Desert View Hospital announced Wednesday, June 17 that there have been zero inpatients with confirmed diagnoses of COVID-19 at the facility during the month thus far.
“Seeing ‘zero’ trend in our daily statistics report for confirmed cases has been a highlight,” Desert View Hospital CEO Susan Davila said. “We want to thank our community for helping flatten the curve and slow the spread that allowed our health care providers to treat patients without exceeding our capacity,” Davila continued.
The number of COVID-19 cases diagnosed at Desert View has been less than a dozen, according to a spokeswoman.
In an email, Gretchen Papez, a spokeswoman for Desert View, said, “At this time, we’ve had a total of 11 positive COVID-19 cases diagnosed at Desert View Hospital.”
Pahrump, along with greater Nye County, have seen a total of 80 cases, according to state data as of Tuesday. According to the Department of Health and Human Services Office of Analytics, 2,315 Nye County residents have had a PCR (polymerase chain reaction) diagnostic test for COVID-19.
The state office also reported three COVID-19 deaths of Nye County residents.
Nye’s numbers are much lower than in neighboring Clark County. As of Tuesday, the state reported 11,186 confirmed cases in Clark with 402 deaths due to COVID-19.
Because of the limited number of COVID-19 cases within Pahrump and Nye County, Desert View Hospital resumed performing all outpatient surgeries and procedures in early May and allows inpatient visitation from noon to 8 p.m. daily with one visitor per patient.
Each emergency patient and surgery patient may also have one visitor accompany them for the duration of the ER visit and before surgery, respectively. All patients, employees, physicians and visitors must undergo a screening before they can enter the hospital.
“As the pandemic evolves and more medical information is disseminated, it is our commitment to continue to provide the safest care possible to our community,” Davila said. “We continue to diligently work with the Department of Emergency Management, Pahrump Valley Fire and Rescue and the Nye County sheriff’s department in order to provide these services.”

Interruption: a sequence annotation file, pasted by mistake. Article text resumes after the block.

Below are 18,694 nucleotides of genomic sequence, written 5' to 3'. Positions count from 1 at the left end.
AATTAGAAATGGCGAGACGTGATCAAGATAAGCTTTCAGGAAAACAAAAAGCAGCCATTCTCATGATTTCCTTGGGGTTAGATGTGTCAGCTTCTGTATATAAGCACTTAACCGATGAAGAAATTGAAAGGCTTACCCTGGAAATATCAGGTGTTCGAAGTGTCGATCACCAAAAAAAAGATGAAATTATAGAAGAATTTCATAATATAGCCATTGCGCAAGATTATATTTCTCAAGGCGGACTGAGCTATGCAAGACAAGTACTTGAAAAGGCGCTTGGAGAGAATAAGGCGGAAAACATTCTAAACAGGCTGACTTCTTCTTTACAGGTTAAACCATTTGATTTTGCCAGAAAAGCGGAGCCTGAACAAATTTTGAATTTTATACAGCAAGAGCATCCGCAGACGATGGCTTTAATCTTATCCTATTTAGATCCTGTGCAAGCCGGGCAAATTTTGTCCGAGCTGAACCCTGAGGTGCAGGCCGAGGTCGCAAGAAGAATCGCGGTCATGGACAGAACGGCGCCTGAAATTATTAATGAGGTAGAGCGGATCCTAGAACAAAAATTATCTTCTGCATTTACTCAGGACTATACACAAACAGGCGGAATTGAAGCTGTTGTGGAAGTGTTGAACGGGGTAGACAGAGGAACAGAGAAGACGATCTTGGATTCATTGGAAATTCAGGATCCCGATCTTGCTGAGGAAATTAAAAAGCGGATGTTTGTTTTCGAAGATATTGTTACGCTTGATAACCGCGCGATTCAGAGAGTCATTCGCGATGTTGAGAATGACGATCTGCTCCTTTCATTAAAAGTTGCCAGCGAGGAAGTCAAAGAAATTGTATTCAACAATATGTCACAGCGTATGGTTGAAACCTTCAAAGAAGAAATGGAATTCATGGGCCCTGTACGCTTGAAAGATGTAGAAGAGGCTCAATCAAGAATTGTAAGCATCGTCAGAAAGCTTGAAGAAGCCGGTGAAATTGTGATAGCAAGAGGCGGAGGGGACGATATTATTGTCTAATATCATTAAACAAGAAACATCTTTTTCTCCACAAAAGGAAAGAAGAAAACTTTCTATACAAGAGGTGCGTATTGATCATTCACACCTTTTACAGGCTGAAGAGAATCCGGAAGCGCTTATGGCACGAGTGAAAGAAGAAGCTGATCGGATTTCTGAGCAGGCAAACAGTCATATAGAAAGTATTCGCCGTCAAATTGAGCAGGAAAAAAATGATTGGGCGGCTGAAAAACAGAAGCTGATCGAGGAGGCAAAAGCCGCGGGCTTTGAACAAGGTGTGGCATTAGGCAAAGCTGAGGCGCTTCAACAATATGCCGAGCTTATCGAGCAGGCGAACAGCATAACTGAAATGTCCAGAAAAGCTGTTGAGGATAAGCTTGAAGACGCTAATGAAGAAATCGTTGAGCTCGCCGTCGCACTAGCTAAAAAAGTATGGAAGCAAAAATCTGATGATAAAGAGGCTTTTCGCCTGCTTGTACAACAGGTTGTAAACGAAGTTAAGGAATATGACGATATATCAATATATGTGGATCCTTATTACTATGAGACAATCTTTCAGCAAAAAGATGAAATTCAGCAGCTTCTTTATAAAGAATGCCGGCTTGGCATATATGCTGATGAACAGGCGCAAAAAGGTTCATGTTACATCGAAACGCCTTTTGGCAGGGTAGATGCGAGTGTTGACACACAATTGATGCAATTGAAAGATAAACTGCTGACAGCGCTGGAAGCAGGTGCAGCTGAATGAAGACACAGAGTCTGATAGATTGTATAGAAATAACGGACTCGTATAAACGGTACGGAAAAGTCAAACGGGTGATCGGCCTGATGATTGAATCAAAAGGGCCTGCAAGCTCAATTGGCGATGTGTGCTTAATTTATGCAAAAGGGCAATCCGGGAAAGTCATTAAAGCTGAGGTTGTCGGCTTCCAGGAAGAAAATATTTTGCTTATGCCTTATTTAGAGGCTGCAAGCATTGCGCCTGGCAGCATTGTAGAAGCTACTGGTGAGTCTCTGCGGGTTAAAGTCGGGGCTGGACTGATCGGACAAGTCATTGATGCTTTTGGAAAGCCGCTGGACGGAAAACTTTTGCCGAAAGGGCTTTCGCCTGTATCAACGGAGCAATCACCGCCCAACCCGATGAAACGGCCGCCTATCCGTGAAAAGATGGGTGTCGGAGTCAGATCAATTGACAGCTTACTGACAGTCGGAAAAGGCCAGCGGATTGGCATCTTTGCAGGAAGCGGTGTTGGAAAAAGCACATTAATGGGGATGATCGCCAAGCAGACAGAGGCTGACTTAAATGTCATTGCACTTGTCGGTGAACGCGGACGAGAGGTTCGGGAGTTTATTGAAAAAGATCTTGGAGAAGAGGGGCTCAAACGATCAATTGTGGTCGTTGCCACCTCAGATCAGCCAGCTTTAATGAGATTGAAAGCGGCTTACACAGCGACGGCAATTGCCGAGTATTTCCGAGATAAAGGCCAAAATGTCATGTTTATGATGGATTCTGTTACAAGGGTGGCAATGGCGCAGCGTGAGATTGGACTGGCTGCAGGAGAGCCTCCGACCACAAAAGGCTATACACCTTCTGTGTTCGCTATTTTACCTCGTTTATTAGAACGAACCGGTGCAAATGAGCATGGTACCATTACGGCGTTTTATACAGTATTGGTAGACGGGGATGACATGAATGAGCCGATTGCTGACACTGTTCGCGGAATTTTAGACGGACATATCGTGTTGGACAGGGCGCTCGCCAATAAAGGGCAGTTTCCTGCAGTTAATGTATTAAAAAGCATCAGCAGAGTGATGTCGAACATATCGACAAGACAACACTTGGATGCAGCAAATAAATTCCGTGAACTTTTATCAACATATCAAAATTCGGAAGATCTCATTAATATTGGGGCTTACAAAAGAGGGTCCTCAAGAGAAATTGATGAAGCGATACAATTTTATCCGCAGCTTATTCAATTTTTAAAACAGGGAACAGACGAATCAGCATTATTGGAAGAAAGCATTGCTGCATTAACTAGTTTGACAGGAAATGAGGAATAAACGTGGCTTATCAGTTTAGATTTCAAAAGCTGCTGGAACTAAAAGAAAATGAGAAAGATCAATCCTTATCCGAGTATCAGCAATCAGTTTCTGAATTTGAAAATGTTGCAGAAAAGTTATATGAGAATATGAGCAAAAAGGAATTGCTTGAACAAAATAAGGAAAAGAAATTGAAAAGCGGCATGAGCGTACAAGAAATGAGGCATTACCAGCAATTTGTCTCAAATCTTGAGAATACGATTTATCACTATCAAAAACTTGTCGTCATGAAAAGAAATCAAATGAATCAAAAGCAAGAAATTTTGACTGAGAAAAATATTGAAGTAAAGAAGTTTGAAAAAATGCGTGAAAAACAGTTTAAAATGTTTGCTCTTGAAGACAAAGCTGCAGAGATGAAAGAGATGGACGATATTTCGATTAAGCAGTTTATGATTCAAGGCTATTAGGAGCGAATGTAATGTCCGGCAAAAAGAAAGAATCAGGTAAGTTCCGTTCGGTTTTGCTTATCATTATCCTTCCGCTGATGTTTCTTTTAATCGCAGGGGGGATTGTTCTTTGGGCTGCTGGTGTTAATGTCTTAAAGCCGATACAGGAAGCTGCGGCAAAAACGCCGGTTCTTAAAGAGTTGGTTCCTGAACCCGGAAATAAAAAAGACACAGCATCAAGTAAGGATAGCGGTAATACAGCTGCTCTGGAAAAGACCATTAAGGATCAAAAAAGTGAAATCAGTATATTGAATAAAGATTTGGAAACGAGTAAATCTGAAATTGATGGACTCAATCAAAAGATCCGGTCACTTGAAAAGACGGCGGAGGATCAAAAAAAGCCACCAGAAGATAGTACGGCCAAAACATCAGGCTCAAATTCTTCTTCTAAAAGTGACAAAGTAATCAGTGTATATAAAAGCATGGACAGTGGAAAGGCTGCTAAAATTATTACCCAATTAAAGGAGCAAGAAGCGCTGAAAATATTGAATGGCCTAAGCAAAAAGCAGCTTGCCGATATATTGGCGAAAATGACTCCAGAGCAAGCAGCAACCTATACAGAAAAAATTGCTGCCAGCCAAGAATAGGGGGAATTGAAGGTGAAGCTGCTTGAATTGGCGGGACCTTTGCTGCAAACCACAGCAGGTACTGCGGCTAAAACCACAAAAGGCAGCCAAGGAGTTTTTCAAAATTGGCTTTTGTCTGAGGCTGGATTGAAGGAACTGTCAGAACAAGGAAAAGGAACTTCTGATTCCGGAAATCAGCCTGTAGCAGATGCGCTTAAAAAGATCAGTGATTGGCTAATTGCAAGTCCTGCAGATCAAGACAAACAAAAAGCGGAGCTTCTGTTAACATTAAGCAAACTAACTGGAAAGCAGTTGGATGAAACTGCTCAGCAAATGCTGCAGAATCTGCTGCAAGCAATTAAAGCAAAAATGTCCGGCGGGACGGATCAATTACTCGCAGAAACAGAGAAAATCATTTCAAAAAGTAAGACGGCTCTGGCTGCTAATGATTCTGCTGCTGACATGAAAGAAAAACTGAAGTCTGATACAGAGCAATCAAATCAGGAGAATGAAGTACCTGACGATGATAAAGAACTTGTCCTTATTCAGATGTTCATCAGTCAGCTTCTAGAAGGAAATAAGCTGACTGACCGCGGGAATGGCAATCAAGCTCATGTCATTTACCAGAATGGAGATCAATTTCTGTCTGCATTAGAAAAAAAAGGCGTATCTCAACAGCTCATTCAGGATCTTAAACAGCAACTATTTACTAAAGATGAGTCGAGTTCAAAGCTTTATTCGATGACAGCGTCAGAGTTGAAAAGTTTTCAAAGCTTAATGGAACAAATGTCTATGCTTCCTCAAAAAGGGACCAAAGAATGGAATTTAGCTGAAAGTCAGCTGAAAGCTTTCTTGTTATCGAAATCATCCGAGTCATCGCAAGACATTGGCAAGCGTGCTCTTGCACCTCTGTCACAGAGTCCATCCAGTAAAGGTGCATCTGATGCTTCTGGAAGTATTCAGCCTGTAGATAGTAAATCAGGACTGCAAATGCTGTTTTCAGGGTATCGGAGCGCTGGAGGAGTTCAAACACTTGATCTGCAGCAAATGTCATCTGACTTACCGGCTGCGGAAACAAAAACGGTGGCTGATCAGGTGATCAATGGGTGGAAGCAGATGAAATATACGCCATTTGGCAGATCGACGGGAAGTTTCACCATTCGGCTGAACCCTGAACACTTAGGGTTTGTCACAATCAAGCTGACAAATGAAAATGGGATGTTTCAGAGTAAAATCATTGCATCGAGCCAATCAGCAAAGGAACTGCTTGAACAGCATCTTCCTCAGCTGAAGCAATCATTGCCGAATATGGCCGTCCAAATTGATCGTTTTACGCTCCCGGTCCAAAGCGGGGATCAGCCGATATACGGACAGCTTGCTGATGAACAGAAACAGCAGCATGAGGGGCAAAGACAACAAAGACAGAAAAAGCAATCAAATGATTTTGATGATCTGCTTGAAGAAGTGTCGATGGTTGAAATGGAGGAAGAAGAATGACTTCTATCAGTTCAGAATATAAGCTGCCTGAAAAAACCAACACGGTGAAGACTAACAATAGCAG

This milestone does not mean that there will not be more sick patients in the future, but “it’s a nice metric to see as we look toward the continued reopening of Pahrump, Nye County and the state,” said Davila.
As California and its national parks, including Death Valley, begin to open up, the hospital staff remains vigilant in the arrival and diagnosis of ER patients with coronavirus symptoms.
“Our team has worked tirelessly to stay up to date with the latest news, treatments and recommendations on the care of COVID-19 patients and the protection of patients, visitors, employees and medical staff,” Chief Nursing Officer Bonnie Stolzman said.
“We are pleased to mark a two-week milestone for zero confirmed COVID-19 patients, but we all need to remain on high alert about the health and well-being of anyone who comes to the hospital and continue adhering to social distancing, wearing a face cover and washing hands,” Davila said.
On the state level, 13,997 confirmed positives were noted on the nvhealthresponse.nv.gov web page, with 492 deaths, which includes the three Nye County residents.
Nevada and Clark County had the highest number of cases recorded in a single day on Tuesday.
According to the Southern Nevada Health District, 412 new COVID-19 were reported on Tuesday for Clark County. The previous one-day high was 407, according to the health district’s data. The number of cases in Clark County as of Tuesday was 11,186.
According to state data, 462 new cases were confirmed in Nevada on Tuesday, surpassing the previous one-day record of 445 on Friday.
The positivity rate since the pandemic began, according to state data, sits at 5.6%, still below 10%, the recommended rate from the World Health Organization to reopen. Nevada went below 10% in mid-May, according to the state’s data.
The seven-day moving average, according to the state, sat at 9.8% for a positivity rate on Tuesday. The number has been on the increase since mid-June when the seven-day moving average was below 5%.